As the new Consumer Financial Protection Bureau officially opened its doors Thursday, the House was considering legislation that could restrict its authority to act against abuses of the financial system.
Republican sponsors of the bill say they are simply trying to promote transparency and accountability in the agency that was created a year ago as part of President Barack Obama’s overhaul of the rules governing financial markets.
But the White House has threatened to veto the legislation, saying it would expose consumers to the same risks that led to the 2008 financial meltdown. The Democratic-controlled Senate is unlikely to take it up.
“The Republican majority,” said Rep. Yvette Clarke, D-N.Y., at the opening of the debate, would like the American people to believe that a near-financial collapse never happened.”
The agency, created to shield consumers from mortgage, credit card, lending and other financial abuses, has become the focal point of continued GOP opposition to the financial overhaul law enacted last year.
Presidential adviser Elizabeth Warren, who has led efforts to get the agency operating, has faced several grillings before House hearings and all 47 Senate Republicans have said they will block confirmation of Warren or anyone else Obama nominates to be director of the agency unless Obama agrees to change its structure.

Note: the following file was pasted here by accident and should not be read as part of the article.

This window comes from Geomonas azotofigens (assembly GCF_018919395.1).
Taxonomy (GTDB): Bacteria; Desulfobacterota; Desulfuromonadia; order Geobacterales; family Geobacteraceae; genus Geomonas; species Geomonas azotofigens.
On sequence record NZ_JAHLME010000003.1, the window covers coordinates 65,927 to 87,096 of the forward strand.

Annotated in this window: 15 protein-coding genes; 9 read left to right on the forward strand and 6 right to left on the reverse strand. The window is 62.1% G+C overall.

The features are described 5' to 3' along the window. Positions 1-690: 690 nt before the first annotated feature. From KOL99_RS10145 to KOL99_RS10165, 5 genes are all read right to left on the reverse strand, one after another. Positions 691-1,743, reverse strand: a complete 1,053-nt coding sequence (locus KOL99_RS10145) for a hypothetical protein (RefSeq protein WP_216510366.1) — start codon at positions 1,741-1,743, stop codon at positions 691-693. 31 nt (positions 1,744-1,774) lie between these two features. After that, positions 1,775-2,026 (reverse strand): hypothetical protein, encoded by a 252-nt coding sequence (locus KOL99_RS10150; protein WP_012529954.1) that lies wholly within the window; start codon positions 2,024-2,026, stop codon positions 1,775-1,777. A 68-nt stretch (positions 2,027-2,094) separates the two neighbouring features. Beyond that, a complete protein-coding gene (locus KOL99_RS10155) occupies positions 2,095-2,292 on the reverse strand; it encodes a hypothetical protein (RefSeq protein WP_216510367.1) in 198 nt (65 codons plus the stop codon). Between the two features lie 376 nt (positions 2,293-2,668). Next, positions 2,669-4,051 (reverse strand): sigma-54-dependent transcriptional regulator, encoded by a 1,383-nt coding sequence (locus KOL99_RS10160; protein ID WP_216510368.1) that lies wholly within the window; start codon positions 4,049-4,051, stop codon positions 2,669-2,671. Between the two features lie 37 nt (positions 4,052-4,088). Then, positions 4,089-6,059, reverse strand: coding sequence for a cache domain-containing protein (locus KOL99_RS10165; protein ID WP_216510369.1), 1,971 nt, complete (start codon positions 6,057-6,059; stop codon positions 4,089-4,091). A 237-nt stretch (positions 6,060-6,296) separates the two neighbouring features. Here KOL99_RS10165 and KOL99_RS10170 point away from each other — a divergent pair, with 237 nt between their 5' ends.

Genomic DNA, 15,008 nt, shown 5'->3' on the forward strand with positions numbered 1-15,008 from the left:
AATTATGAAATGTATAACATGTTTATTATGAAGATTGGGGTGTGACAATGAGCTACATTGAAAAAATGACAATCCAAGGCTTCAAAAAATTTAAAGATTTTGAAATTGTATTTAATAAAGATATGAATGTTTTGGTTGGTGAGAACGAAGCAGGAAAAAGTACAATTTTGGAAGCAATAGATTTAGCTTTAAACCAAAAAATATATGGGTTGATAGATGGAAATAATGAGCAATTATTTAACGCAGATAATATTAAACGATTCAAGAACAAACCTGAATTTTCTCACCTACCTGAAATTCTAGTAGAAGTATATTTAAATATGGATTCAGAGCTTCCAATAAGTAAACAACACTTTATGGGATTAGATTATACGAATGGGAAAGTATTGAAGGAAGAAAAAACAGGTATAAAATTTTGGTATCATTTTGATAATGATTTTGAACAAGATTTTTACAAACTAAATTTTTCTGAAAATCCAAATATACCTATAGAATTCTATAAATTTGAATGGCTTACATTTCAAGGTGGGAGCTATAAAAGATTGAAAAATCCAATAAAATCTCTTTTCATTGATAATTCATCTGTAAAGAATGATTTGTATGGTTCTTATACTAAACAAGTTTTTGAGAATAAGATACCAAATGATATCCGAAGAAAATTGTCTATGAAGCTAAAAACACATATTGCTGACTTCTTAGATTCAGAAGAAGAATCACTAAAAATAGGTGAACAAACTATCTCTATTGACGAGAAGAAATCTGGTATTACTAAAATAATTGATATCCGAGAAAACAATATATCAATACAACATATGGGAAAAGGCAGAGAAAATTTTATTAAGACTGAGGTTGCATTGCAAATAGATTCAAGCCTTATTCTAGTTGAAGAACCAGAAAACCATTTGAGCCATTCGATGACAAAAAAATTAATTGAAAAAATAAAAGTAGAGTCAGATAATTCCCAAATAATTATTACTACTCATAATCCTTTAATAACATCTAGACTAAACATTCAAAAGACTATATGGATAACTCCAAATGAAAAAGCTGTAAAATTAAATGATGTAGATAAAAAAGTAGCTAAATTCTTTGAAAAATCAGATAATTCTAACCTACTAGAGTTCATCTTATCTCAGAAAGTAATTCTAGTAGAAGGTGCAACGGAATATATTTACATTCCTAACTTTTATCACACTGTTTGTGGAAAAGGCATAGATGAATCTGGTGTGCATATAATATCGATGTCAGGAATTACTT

“Senate Republicans have been clear that the structure of the Bureau of Consumer Financial Protection needs to be properly reformed before we consider any nominee to lead it,” Sen. Richard Shelby of Alabama, top Republican on the Banking Committee, said Thursday.
Earlier this week Obama nominated Richard Cordray, the former Ohio attorney general who has been the bureau’s enforcement chief, to become director.
The bill would replace the agency’s director with a bipartisan five-member commission and withhold new authorities the agency is to receive until the Senate confirms the chair of that commission. It would make it easier for other financial regulators to block the agency from issuing regulations.
It states that the Financial Stability Oversight Council, which was also created under last year’s law to identify threats to the financial stability of the country and promote market discipline, must set aside any regulation put forth by the consumer protection bureau that is inconsistent with the safe and sound operations of U.S. financial institutions.